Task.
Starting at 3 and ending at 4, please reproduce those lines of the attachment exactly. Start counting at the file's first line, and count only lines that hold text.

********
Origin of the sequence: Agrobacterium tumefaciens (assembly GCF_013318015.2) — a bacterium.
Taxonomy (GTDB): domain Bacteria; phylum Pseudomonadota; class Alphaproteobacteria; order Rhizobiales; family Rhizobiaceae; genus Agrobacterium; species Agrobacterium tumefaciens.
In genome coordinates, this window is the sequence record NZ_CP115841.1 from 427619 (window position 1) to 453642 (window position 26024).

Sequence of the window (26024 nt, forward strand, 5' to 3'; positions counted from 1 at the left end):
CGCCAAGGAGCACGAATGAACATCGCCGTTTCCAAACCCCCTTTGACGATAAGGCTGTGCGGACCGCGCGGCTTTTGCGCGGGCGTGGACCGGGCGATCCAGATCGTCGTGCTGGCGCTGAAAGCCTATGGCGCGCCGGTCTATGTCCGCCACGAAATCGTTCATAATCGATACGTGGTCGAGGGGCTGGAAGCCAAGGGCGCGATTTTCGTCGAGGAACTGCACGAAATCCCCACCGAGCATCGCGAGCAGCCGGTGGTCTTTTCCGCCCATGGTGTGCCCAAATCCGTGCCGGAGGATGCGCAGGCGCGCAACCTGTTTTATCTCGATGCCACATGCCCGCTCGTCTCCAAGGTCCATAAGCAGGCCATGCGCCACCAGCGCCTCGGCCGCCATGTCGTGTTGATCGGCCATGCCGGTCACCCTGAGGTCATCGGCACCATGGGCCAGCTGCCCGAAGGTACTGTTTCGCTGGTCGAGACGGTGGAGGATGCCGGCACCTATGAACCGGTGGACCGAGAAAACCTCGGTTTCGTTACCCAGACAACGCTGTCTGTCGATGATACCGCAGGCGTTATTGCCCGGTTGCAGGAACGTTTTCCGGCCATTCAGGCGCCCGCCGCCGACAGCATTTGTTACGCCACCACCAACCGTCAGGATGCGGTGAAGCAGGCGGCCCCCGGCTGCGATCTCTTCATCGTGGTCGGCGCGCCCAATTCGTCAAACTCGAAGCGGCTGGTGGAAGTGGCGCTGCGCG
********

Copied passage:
In genome coordinates, this window is the sequence record NZ_CP115841.1 from 427619 (window position 1) to 453642 (window position 26024).

Sequence of the window (26024 nt, forward strand, 5' to 3'; positions counted from 1 at the left end):